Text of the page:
# Training a Perceptron

• Create a Perceptron Object
• Create a Training Function
• Train the perceptron against the desired answers

Imagine a straight line in a space with scattered x y points.

Train a perceptron to classify the points over and under the line.

## Create a Perceptron Object

Create a Perceptron object. Name it anything (like Perceptron).

Let the perceptron accept two parameters:

1. The number of inputs (no)
2. The learning rate (learningRate).

Set the default learning rate to 0.00001.

Then create random weights between -1 and 1 for each input.

### Example

// Perceptron Object
function Perceptron(no, learningRate = 0.00001) {

// Set Initial Values
this.learnc = learningRate;
this.bias = 1;

// Compute Random Weights
this.weights = [];
for (let i = 0; i <= no; i++) {
this.weights[i] = Math.random() * 2 - 1;
}

// End Perceptron Object
}

## The Learning Rate

For each mistake, while training the Perceptron, the weights will be ajusted with a small fraction.

This small fraction is the "Perceptron's learning rate".

In the Perceptron object we call it learnc.

## The Bias

Sometimes, if both inputs are zero, the perceptron might produce an in correct output.

To avoid this, we give the perceptron an extra input with the value of 1.

This is called a bias.

Remember the perceptron algorithm:

• Multiply each input with the perceptron's weights
• Sum the results
• Compute the outcome

### Example

this.activate = function(inputs) {
let sum = 0;
for (let i = 0; i < inputs.length; i++) {
sum += inputs[i] * this.weights[i];
}
if (sum > 0) {return 1} else {return 0}
}

The activation function will output:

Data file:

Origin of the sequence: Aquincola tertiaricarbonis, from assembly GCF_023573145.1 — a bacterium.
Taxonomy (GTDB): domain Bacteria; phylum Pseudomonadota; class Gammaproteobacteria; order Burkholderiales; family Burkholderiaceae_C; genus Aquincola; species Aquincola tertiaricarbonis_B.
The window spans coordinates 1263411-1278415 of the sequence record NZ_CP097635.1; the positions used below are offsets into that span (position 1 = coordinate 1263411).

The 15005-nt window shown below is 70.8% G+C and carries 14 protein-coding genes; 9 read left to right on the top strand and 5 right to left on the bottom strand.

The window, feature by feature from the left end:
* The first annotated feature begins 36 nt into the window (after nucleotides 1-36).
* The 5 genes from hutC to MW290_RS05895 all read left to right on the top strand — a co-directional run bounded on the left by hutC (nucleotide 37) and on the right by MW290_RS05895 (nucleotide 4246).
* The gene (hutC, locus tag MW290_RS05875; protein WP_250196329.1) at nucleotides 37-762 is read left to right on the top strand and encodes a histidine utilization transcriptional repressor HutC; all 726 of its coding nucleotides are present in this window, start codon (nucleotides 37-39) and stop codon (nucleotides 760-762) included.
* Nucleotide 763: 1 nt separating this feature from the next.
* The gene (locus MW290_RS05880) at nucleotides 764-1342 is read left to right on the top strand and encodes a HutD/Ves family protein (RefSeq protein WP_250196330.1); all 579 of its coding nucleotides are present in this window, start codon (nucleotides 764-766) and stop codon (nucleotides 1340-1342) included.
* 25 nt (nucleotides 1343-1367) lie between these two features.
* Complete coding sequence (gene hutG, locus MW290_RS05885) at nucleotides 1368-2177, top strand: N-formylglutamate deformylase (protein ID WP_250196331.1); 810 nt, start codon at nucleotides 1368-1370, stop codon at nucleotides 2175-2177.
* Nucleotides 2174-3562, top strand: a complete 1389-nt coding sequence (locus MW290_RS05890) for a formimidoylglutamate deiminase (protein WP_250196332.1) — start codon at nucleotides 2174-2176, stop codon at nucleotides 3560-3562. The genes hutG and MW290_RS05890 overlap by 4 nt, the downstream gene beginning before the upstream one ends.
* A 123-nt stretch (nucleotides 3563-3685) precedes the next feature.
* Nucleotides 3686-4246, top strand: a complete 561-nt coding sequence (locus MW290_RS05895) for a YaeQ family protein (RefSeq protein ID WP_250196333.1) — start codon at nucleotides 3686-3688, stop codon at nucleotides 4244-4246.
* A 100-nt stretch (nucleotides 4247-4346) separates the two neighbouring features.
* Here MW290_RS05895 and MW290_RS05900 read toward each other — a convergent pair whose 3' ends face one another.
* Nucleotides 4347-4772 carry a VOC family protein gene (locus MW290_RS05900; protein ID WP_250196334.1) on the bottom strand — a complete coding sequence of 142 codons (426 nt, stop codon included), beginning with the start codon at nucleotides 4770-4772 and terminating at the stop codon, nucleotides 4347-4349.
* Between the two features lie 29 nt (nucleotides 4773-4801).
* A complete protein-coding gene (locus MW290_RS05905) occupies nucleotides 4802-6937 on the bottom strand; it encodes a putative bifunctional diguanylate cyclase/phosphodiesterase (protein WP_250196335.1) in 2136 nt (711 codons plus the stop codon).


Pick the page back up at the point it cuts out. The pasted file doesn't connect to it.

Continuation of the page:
• 1 if the sum is greater than 0
• 0 if the sum is less than 0

## Create a Training Function

The training function guesses the outcome based on the activate function.

Every time the guess is wrong, the perceptron should adjust the weights.

After many guesses and adjustments, the weights will be correct.

### Example

this.train = function(inputs, desired) {
inputs.push(this.bias);
let guess = this.activate(inputs);
let error = desired - guess;
if (error != 0) {
for (let i = 0; i < inputs.length; i++) {
this.weights[i] += this.learnc * error * inputs[i];
}
}
}

Try it Yourself »

## Backpropagation

After each guess, the perceptron calculates how wrong the guess was.

If the guess is wrong, the perceptron adjusts the bias and the weights so that the guess will be a little bit more correct the next time.

This type of learning is called backpropagation.

After trying (a few thousand times) your perceptron will become quite good at guessing.

### Library Code

// Perceptron Object
function Perceptron(no, learningRate = 0.00001) {

// Set Initial Values
this.learnc = learningRate;
this.bias = 1;

// Compute Random Weights
this.weights = [];
for (let i = 0; i <= no; i++) {
this.weights[i] = Math.random() * 2 - 1;
}

// Activate Function
this.activate = function(inputs) {
let sum = 0;
for (let i = 0; i < inputs.length; i++) {
sum += inputs[i] * this.weights[i];
}
if (sum > 0) {return 1} else {return 0}
}

// Train Function
this.train = function(inputs, desired) {
inputs.push(this.bias);
let guess = this.activate(inputs);
let error = desired - guess;
if (error != 0) {
for (let i = 0; i < inputs.length; i++) {
this.weights[i] += this.learnc * error * inputs[i];
}
}
}

// End Perceptron Object
}

Now you can include the library in HTML:

<script src="myperceptron.js"></script>

### Example

// Initiate Values
const numPoints = 500;
const learningRate = 0.00001;

// Create a Plotter
const plotter = new XYPlotter("myCanvas");
plotter.transformXY();
const xMax = plotter.xMax;
const yMax = plotter.yMax;
const xMin = plotter.xMin;
const yMin = plotter.yMin;

// Create Random XY Points
const xPoints = [];
const yPoints = [];
for (let i = 0; i < numPoints; i++) {
xPoints[i] = Math.random() * xMax;
yPoints[i] = Math.random() * yMax;
}

// Line Function
function f(x) {
return x * 1.2 + 50;
}

//Plot the Line
plotter.plotLine(xMin, f(xMin), xMax, f(xMax), "black");

const desired = [];
for (let i = 0; i < numPoints; i++) {
desired[i] = 0;
if (yPoints[i] > f(xPoints[i])) {desired[i] = 1}
}

// Create a Perceptron
const ptron = new Perceptron(2, learningRate);

// Train the Perceptron
for (let j = 0; j <= 10000; j++) {
for (let i = 0; i < numPoints; i++) {
ptron.train([xPoints[i], yPoints[i]], desired[i]);
}
}

// Display the Result
for (let i = 0; i < numPoints; i++) {
const x = xPoints[i];
const y = yPoints[i];
let guess = ptron.activate([x, y, ptron.bias]);
let color = "black";
if (guess == 0) color = "blue";
plotter.plotPoint(x, y, color);
}

Try it Yourself »